[0004] Various methods are known for blending coals to produce a coke with desired strength, including a method described in Non Patent Literature 1. All of these methods comprise predicting the strength of produced coke based on the properties of the coals to be blended and determining a blend of coals to provide high strength.

[0005] However, it is known that the conventional methods for determining the blend of coals provide inaccurate estimation of coke strength. In this case, the influence of an effect referred to as the "compatibility between coals" is conceivable. The "compatibility between coals" refers to the interaction between a plurality of coals in a coal blend. It is known that additivity does not hold between the strength of coke obtained from each coal in the coal mixture and the strength of coke obtained from the coal mixture because of the compatibility between the coals as disclosed in, for example, Patent Literature 1 and Non Patent Literature 2. If a mechanism creating the "compatibility" effect is clear, then coke with high-strength can be produced using a combination of compatible coals. However, conventional techniques have not clarified what creates the "compatibility" effect. Related methods are also disclosed in Non Patent Literature 3.

[0006] It is unknown that what coal mixture should be supplied in order to achieve a combination of compatible coals or how to obtain such a coal mixture.

Citation List


Patent Literature



[0007] PTL 1: Japanese Unexamined Patent Application Publication No. 9-255966

Non Patent Literature



[0008] 

NPL 1: Miyazu, Okuyama, Suzuki, Fukuyama, and Mori, Nippon Kokan Technical Report, volume 67, page 1 (1975)

NPL 2: Sakamoto and Igawa, CAMP-ISIJ, volume 11, page 689 (1998

NPL 3: Maggi Forrest ET AL: "Theoretical and Experimental Approaches to the Carbonization of Coal and Coal Blends"In: "Coal and Coal Products: Analytical Characterization Techniques", 12 November 1982 (1982-11-12), AMERICAN CHEMICAL SOCIETY, WASHINGTON, D. C.,vol. 205, pages 1-25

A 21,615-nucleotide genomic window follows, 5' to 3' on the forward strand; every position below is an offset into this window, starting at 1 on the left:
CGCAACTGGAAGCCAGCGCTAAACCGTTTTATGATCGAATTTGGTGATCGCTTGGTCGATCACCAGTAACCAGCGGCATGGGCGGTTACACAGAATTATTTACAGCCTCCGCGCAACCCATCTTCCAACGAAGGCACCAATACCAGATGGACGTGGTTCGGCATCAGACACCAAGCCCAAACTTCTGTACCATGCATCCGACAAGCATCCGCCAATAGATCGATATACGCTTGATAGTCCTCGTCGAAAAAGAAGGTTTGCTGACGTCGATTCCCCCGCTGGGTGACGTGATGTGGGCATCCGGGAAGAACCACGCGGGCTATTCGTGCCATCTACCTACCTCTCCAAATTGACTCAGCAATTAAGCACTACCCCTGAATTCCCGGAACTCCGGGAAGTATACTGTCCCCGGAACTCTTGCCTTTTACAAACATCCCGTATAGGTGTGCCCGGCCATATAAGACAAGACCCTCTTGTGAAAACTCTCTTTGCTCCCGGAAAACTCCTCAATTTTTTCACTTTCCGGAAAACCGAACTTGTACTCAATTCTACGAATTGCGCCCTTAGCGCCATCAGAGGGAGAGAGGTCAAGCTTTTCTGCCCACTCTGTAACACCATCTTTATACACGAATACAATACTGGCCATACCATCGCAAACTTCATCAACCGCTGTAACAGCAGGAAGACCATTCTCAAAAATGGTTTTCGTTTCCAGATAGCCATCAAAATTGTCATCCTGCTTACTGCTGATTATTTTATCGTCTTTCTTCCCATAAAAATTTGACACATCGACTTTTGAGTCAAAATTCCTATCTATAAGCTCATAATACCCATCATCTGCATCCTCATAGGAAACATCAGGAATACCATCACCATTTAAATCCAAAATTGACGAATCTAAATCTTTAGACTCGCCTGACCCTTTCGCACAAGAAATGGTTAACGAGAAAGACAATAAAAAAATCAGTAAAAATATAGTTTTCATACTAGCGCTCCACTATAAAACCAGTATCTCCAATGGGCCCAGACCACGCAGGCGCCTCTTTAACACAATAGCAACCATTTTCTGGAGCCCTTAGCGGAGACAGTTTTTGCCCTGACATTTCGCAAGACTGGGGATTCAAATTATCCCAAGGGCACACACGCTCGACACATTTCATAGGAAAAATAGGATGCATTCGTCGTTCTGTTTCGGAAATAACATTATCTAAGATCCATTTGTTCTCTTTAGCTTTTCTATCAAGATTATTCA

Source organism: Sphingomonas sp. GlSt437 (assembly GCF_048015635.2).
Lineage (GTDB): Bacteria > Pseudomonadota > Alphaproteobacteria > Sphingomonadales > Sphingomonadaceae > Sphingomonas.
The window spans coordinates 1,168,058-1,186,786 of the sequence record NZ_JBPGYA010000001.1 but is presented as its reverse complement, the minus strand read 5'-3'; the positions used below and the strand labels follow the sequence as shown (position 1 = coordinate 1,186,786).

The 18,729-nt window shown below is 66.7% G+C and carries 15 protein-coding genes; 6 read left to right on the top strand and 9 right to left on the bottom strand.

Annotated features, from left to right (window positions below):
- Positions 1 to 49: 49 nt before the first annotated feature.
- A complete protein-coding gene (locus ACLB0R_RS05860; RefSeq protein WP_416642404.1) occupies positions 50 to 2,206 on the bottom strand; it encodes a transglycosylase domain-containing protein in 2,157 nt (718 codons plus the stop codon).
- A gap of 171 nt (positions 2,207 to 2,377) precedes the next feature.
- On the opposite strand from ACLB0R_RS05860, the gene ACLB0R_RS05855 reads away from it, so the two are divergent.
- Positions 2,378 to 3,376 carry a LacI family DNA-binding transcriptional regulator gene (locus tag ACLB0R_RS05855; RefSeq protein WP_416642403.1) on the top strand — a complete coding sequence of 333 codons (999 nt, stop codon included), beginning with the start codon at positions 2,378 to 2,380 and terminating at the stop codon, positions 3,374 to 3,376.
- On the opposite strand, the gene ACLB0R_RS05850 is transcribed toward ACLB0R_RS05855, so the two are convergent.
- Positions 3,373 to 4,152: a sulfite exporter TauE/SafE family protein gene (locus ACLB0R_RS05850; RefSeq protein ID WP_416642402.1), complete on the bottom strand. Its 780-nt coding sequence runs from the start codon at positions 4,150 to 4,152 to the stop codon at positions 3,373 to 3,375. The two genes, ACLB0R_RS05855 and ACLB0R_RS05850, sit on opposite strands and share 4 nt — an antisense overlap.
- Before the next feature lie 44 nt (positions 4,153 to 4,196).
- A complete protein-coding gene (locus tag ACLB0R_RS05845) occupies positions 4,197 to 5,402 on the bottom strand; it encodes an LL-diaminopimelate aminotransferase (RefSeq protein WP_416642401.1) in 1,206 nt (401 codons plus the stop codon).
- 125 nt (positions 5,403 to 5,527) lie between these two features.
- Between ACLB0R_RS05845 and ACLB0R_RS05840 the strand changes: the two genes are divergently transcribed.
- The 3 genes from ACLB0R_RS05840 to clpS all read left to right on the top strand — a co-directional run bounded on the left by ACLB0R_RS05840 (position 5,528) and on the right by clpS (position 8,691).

Summary of Invention


Technical Problem



[0009]  There is a lot of uncertainty about the compatibility between coals as described above. In this regard, it is an object of the present invention to provide a method for preparing a coal mixture used to produce coke with desired strength by taking into account the compatibility between coals for cokemaking. Furthermore, it is an object of the present invention to provide a coal mixture produced by the preparation method and a method for producing coke by carbonizing the coal mixture.

Solution to Problem



[0010] In order to solve the above problems, the inventors have investigated various methods by taking into account the surface tension of coal that has not been taken into account in conventional coke production techniques or the surface tension of semicoke obtained by thermally treating coal. As a result, the inventors have found that the effect of the compatibility between coals can be desirably created using the difference in surface tension between semicokes obtained from a plurality of coals. In particular, the inventors have found a method for adjusting the interfacial tension of semicoke to a desired value and a method for selecting the desired value to complete the present invention.

[0011] The scope of the present invention for solving the above problems is as described below.
  1. (1) A method for preparing a coal mixture for cokemaking, the coal mixture containing two or more types of coals, the coal mixture being used as at least one portion of a coal blend for cokemaking, includes:

    determining a blending ratio of the coal mixture in the coal blend in advance in the case of using the coal mixture being as a portion of the coal blend,

    determining a type and a blending ratio of coal contained in the rest of the coal blend excluding the coal mixture,

    determining an interfacial tension between a semicoke mixture obtained from the coal mixture and a semicoke obtained from the coal contained in the rest of the coal blend excluding the coal mixture; and

    adjusting the blending ratio of each coal in the coal mixture such that the interfacial tension (γblend) of semicoke obtained by thermally treating the coal blend is 0.03 mN/m or less.